Young actress ready to film a new scene

People always tell me I wear my heart on my sleeve. To some degree, it’s true. If someone tells me something and I’m excited, confused, or uneasy, they can usually tell by my vivid facial expressions. But that’s only the layer they see.

I’m a theater person, so after years of being on stage I’ve learned to wipe my face of emotion. To go “neutral.” To hide what is raging inside of my head. People don’t realize how much I live — as so perfectly described in Broadway’s “Finding Neverland” — in the “circus of my mind.” I live in my fantasy worlds, mostly because they revolve around all the things I am longing for in my life: people listening to me, caring about what I say, understanding and supporting me. It’s like a more intense version of daydreaming. I write my own stories about what I wish my life would be life — almost as my version of a coping mechanism. During times when my anxiety is really bad, I take myself out of reality and go to the happy place of my imagination. Instead of coping, I bury the thoughts I am having.

But when I’m in a state of intense anxiety to the point I have to take myself out, I still appear perfectly calm. My mind races. My heart beats like a drum inside of my chest. My hands are shaking. But nobody can tell. I like to keep it that way. I fear if I tell anyone, they will think I’m “crazy,” just as the people tell J. M. Barrie in “Finding Neverland.” I’m afraid they will tell me “It’s over, I’m leaving you behind to the circus of your mind.”

It creates a spiral — a black hole. I’m afraid of what people will think, so I hide. People wonder why I’m quiet, and I say “I’m fine” and they believe me. I’m afraid they will realize I lied to them, so I continue to hide. In my head, they are all judging me for my weakness. But like a black hole, you can’t see it, only the things it affects.

Every day of my life, I play a character. The person who is happy, carefree, confident, sassy, outgoing, well dressed. Inside? I’m worried. Anxious. Panicking. Doubtful. Sassy, simply to hide how insecure I am. I dress nice so people notice that and not how I’m nervous and shaky. The few people I’ve let my guard down for I don’t get to talk to very often. I hate texting people out of the blue when I’m anxious because I’m sure they have more problems of their own. Maybe someday I’ll take off the mask and stop acting, for once. But for now, I write.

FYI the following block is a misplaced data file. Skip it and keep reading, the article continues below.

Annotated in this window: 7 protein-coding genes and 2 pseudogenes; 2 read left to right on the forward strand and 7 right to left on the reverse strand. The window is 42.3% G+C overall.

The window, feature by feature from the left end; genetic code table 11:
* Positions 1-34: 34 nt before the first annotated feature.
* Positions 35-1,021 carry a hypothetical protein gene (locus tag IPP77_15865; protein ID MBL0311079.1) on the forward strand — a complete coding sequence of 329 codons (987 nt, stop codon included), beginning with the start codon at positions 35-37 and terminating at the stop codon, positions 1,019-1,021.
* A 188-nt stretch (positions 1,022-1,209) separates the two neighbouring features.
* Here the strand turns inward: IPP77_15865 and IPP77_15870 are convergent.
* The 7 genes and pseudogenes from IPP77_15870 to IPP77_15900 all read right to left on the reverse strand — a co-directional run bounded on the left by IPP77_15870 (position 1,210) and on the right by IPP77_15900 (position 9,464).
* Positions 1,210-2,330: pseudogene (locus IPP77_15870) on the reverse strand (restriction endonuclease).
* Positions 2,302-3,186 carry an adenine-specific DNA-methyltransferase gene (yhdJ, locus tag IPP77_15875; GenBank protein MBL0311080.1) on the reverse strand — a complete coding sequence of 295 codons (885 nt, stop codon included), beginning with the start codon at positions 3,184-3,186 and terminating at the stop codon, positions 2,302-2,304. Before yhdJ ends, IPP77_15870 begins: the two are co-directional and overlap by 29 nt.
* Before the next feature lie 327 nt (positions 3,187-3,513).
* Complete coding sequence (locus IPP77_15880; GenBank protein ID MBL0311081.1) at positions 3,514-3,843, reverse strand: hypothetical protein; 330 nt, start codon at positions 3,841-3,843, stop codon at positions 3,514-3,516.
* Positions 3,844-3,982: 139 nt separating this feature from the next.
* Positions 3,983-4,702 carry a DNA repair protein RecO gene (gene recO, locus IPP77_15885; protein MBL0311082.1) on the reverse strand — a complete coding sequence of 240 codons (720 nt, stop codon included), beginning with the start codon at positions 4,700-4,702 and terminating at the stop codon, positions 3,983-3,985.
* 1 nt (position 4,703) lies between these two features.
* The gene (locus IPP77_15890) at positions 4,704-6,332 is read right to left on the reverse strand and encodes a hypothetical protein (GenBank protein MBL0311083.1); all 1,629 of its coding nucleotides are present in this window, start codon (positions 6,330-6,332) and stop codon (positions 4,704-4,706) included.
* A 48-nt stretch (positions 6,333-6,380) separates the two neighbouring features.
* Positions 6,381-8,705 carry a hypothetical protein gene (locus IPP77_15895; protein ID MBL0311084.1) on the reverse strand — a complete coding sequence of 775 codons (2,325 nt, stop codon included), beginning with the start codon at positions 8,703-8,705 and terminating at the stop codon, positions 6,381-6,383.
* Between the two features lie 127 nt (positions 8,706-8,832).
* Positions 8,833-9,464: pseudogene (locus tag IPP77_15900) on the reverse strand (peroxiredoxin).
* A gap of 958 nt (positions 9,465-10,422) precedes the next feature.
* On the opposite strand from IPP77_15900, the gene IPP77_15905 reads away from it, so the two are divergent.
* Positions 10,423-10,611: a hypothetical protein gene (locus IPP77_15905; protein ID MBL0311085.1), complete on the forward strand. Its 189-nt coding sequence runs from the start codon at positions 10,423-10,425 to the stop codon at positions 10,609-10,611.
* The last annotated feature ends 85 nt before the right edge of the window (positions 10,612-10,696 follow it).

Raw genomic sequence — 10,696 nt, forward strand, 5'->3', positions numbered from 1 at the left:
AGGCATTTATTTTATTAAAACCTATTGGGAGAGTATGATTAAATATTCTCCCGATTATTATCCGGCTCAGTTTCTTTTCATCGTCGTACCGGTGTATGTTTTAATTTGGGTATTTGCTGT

If you or someone you know needs help, visit our suicide prevention resources page.

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Thinkstock photo via nicoletaionescu.


I want to be the girl who worries about a chipped nail.

But I’m the girl who wouldn’t notice if her nails were falling off.

I’ve struggled with a rare dissociative and a severe anxiety disorder, characterized mostly by depersonalization, derealization, and panic attacks and, for most of my life, like many of us, have been searching for a cause.

But the weird thing is, there isn’t one.

I grew up the quiet girl with the book. Always reading. Always escaping into another story, fantasy. A way I could feel alive — reading about other people. Melting into stories.

Reading has had many benefits for me — doing well in school, landing a good job, making me extremely book smart (but because of my disorder, not very street smart). Whether being smart is a curse or a blessing I have yet to figure out.

In fact, I am the type of person who thinks about things until I exhaust them. I like to think that’s where the root of my anxiety lies. I think and think until everything seems unreal. How could it be real? What if it’s imagined? I think so much about how things exist that I struggle to live in the moment, in the now.

I worry so much about not living in the now that I rarely live in the present. I’m so worried about the future that I forget I’m alive.

From childhood I was captivated by the world itself. Its beauty. Everything it has. The endless opportunities and beautiful things to see. I wanted to do everything. I wanted to see everything. But I always feared, “What if something happens to me before I can be something. Be someone?”

I’ve been around the world in many ways: many doctors, many appointments, many medicines. I’ve been around the world in my own mind. But, unfortunately, my anxiety prevents me from actually going forward (or anywhere far) physically.

Back to the world. Back to dissociative. I smell a flower. I feel nothing. I look at a tree. I feel nothing. I feel my feet on the ground — no, I don’t. I often feel like I’m floating.

My biggest fear, the root of my anxiety, is never getting the opportunity to experience things fully.

The hardest part is, a brain disorder is invisible. People often say to me, “I never knew,” or “You look fine,” or they just think I’m a fair-weather friend.

Even to this day, I’m the strong girl. Sure, my family worries about me, but they know I will fall and get up again; I will lose and not be defeated.

This has become, again, a blessing and a curse.